There are several watch brands in the world which have risen from humble beginnings to make history. The early 19th century was the genesis of many such brands - it was an age of great technological change, when new ideas, designs, and leaps in watchmaking were matched by artistic movements which still put beauty and elegance front and centre. One such brand was Longines; a company which began among the rolling hillscapes of Switzerland’s Jura region, and grew to become a transatlantic favourite, and one of a handful of watchmakers whose influence throughout the 20th century and beyond is difficult to overstate.
Today, the Longines watch company belongs to the timepiece behemoth that is Swatch, and continues to bring out watches which walk the fine line between pushing the envelope in design and accuracy, while harking back to a simpler, more graceful past. Closely associated with the world of sports, Longines is perhaps best known today as the sponsor of several high-profile equestrian events. This connection, however, is only one aspect of a company which has grown and developed across the past two centuries in fascinating ways, and which continues to impress with their every release.
Snapped up by collectors, adored by modern gentlemen with a taste for the classics, and appreciated as a pioneer in their field, Longines is a watch manufacturer which sits head and shoulders above their peers. In this article, we’ll go back to the very beginnings of this remarkable company, and take a look at how a legend was born.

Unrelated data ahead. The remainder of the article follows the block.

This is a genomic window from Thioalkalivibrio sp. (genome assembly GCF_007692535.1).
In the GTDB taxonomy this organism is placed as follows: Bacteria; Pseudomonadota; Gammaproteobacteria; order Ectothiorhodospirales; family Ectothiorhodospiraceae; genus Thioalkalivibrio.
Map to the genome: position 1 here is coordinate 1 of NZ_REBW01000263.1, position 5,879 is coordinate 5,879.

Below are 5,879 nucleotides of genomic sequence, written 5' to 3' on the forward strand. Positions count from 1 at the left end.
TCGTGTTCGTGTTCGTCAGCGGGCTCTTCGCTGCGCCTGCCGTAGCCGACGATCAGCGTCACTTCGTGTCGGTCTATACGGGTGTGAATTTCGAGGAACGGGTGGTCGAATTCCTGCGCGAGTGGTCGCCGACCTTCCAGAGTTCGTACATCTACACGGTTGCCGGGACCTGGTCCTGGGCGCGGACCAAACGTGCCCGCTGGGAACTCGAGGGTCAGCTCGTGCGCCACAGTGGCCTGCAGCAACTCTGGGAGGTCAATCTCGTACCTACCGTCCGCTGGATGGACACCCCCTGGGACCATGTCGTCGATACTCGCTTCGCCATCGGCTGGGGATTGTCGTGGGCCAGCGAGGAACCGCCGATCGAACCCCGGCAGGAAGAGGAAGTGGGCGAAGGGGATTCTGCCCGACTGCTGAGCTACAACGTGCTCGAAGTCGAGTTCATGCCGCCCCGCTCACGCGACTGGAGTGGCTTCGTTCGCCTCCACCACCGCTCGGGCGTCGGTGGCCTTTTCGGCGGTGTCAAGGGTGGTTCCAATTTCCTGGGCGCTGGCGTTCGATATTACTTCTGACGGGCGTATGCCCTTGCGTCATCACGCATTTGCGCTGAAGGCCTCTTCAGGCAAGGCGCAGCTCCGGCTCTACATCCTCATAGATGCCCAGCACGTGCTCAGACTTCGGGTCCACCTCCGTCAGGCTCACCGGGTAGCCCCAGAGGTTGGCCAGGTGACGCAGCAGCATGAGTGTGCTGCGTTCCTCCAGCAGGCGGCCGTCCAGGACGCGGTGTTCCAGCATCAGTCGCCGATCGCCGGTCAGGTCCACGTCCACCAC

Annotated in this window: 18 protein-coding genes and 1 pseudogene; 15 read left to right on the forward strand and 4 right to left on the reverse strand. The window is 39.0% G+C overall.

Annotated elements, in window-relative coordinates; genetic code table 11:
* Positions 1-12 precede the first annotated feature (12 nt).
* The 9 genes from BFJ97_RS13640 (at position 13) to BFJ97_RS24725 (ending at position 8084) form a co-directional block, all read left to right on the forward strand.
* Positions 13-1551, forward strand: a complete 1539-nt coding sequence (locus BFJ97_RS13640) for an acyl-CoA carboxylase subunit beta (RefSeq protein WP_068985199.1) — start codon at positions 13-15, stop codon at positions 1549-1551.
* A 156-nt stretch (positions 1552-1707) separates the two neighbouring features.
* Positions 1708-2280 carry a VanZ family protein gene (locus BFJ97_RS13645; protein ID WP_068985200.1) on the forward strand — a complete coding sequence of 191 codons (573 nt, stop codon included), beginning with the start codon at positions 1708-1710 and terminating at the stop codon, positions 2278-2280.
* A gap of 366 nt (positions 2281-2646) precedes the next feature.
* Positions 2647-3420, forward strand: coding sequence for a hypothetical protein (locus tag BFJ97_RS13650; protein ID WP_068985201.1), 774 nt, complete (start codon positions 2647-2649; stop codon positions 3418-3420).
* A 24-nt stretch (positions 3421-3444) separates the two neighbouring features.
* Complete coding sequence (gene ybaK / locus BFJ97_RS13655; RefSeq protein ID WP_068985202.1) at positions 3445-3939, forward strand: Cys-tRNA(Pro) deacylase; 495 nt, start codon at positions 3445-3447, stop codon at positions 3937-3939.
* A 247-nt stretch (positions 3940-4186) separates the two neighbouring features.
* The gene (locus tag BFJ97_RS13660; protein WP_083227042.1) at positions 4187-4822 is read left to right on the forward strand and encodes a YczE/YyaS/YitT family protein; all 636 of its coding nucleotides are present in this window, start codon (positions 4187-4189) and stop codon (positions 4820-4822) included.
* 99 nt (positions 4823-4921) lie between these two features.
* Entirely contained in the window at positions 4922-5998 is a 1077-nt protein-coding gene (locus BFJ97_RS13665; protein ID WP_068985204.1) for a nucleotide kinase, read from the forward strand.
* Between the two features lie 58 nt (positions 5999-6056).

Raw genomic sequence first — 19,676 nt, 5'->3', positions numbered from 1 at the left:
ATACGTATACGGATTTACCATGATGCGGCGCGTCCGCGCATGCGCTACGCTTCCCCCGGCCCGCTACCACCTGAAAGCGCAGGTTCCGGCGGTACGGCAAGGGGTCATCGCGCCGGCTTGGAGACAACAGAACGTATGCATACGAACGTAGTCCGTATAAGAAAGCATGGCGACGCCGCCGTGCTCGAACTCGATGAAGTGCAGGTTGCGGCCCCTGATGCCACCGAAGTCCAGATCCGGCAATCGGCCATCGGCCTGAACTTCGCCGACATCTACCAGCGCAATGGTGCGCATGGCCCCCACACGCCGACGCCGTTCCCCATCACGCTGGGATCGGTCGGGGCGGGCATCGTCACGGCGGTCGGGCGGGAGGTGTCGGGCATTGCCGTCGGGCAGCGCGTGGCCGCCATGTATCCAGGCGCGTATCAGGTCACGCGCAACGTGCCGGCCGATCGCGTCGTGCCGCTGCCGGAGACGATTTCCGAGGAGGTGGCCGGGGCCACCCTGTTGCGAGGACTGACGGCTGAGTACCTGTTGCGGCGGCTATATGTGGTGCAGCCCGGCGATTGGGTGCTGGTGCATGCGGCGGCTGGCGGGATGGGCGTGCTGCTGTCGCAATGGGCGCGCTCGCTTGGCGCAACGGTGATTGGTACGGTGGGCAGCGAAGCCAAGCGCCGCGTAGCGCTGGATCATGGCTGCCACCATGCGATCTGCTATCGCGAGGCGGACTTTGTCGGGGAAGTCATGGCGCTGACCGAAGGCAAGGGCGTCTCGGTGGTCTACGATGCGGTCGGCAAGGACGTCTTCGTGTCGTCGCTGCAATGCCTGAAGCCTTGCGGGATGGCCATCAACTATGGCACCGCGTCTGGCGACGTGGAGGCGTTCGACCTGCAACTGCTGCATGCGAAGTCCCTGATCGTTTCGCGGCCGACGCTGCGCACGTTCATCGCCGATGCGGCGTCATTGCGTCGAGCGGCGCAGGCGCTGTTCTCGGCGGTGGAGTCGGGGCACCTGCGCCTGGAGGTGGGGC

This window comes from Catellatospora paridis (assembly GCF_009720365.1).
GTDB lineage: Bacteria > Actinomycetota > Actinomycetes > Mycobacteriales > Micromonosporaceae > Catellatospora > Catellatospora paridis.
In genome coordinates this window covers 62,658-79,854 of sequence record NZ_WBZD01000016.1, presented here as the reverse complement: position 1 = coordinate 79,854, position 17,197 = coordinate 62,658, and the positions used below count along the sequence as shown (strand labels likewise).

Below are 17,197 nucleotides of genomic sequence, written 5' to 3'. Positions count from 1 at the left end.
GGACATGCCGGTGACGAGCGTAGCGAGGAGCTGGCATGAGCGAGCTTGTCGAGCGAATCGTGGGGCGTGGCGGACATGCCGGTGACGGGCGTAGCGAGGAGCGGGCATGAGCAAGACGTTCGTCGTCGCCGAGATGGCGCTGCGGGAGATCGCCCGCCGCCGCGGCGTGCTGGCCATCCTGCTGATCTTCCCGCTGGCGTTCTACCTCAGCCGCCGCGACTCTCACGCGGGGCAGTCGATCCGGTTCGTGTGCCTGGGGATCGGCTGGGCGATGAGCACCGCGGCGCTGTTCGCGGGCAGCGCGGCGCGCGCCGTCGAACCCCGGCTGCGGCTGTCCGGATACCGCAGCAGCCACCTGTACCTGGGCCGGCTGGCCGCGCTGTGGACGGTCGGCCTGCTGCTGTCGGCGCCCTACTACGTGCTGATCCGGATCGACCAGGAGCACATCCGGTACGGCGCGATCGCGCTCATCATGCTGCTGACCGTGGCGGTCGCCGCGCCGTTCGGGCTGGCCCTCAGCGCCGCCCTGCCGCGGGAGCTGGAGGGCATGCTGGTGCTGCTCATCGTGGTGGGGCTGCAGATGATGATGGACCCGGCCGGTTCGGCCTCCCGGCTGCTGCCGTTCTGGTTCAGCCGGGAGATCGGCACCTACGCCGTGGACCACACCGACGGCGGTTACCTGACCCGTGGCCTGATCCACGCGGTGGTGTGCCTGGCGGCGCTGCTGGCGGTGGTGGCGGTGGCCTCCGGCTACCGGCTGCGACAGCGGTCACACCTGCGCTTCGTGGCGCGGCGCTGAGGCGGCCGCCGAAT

Understanding The Swiss Timepiece Industry
In order to gain a deeper understanding of how the Longines brand was born, it’s important to pause for a moment to consider the landscape of the Swiss watch industry in the early 19th century. Despite the fact that Swiss timepieces were very much in demand during this time - indeed, they were the epitome of fashion within certain circles - the industry itself was yet to become as powerful, efficient, and large-scale as it would do over the following hundred years.
In the 1830s, Swiss watches were very much the product of small-scale, family-based cottage operations. The industry was typically based around families in the Jura region perfecting the art of manufacturing individual (and often minuscule) watch components, and producing them to a level of artisanship on which the reputation of the region was built. These component parts were collected by comptoirs - trading offices which were essentially the equivalent of today’s brands - who would send off the parts to watchmakers (who’d also work out of family homes), who’d put them all together. The assembled watches would then be returned to the Comptoir, who would check their quality and distribute them to those who’d put in an order. It was a complicated system, but one which was based on meticulous attention to detail, painstaking levels of excellence, and a typically Swiss approach to perfection.
The Genesis of Longines
The company that was later to become Longines was founded in 1832 in Jura by Auguste Agassiz, a banker who felt he was destined for greater things, and who had a particular passion for the watchmaking traditions of his homeland. Along with two like-minded partners, Florian Morel and Henri Raiguel, Agassiz set up shop in the Jura village of Saint-Imier and started his own Comptoir business which, initially, simply copied the model already established by so many others. However, it was clear that to Agassiz that the industry was primed for something of a shake-up; he felt that there were too many inefficiencies and inconsistencies in the traditional setup and that more control could be exercised if he oversaw the whole timepiece manufacturing process.